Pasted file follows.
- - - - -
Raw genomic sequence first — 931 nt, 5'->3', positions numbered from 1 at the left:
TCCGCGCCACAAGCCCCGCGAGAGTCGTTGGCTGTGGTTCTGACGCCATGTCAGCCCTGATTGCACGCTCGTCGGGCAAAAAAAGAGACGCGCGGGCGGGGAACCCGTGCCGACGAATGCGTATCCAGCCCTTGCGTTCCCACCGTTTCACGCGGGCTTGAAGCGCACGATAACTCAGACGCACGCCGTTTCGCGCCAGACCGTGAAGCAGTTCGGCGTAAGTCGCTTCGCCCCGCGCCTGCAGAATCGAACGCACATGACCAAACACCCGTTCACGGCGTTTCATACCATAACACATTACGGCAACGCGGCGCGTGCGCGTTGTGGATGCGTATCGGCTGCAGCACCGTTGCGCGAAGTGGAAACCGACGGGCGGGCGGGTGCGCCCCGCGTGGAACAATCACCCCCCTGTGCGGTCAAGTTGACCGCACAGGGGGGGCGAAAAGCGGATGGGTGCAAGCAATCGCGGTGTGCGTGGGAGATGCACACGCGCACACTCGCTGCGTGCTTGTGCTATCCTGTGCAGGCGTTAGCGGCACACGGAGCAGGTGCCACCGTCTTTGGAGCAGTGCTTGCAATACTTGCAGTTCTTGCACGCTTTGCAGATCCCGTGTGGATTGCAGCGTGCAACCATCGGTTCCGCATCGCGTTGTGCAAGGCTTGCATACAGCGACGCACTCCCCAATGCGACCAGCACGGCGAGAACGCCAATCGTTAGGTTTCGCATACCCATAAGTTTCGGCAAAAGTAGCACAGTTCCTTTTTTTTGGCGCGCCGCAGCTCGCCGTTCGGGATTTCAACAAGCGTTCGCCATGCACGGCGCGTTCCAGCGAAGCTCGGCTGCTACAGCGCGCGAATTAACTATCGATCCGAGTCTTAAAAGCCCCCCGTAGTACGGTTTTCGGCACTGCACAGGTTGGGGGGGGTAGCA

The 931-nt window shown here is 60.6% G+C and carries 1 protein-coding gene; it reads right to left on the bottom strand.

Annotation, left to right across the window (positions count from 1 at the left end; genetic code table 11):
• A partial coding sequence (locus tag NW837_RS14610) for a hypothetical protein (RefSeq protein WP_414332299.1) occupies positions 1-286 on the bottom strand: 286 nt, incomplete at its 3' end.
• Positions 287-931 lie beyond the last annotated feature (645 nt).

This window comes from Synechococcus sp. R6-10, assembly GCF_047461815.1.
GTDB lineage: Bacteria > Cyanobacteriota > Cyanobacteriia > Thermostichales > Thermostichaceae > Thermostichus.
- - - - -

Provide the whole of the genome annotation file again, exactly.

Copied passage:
Raw genomic sequence first — 931 nt, 5'->3', positions numbered from 1 at the left:
TCCGCGCCACAAGCCCCGCGAGAGTCGTTGGCTGTGGTTCTGACGCCATGTCAGCCCTGATTGCACGCTCGTCGGGCAAAAAAAGAGACGCGCGGGCGGGGAACCCGTGCCGACGAATGCGTATCCAGCCCTTGCGTTCCCACCGTTTCACGCGGGCTTGAAGCGCACGATAACTCAGACGCACGCCGTTTCGCGCCAGACCGTGAAGCAGTTCGGCGTAAGTCGCTTCGCCCCGCGCCTGCAGAATCGAACGCACATGACCAAACACCCGTTCACGGCGTTTCATACCATAACACATTACGGCAACGCGGCGCGTGCGCGTTGTGGATGCGTATCGGCTGCAGCACCGTTGCGCGAAGTGGAAACCGACGGGCGGGCGGGTGCGCCCCGCGTGGAACAATCACCCCCCTGTGCGGTCAAGTTGACCGCACAGGGGGGGCGAAAAGCGGATGGGTGCAAGCAATCGCGGTGTGCGTGGGAGATGCACACGCGCACACTCGCTGCGTGCTTGTGCTATCCTGTGCAGGCGTTAGCGGCACACGGAGCAGGTGCCACCGTCTTTGGAGCAGTGCTTGCAATACTTGCAGTTCTTGCACGCTTTGCAGATCCCGTGTGGATTGCAGCGTGCAACCATCGGTTCCGCATCGCGTTGTGCAAGGCTTGCATACAGCGACGCACTCCCCAATGCGACCAGCACGGCGAGAACGCCAATCGTTAGGTTTCGCATACCCATAAGTTTCGGCAAAAGTAGCACAGTTCCTTTTTTTTGGCGCGCCGCAGCTCGCCGTTCGGGATTTCAACAAGCGTTCGCCATGCACGGCGCGTTCCAGCGAAGCTCGGCTGCTACAGCGCGCGAATTAACTATCGATCCGAGTCTTAAAAGCCCCCCGTAGTACGGTTTTCGGCACTGCACAGGTTGGGGGGGGTAGCA

The 931-nt window shown here is 60.6% G+C and carries 1 protein-coding gene; it reads right to left on the bottom strand.

Annotation, left to right across the window (positions count from 1 at the left end; genetic code table 11):
• A partial coding sequence (locus tag NW837_RS14610) for a hypothetical protein (RefSeq protein WP_414332299.1) occupies positions 1-286 on the bottom strand: 286 nt, incomplete at its 3' end.
• Positions 287-931 lie beyond the last annotated feature (645 nt).

This window comes from Synechococcus sp. R6-10, assembly GCF_047461815.1.
GTDB lineage: Bacteria > Cyanobacteriota > Cyanobacteriia > Thermostichales > Thermostichaceae > Thermostichus.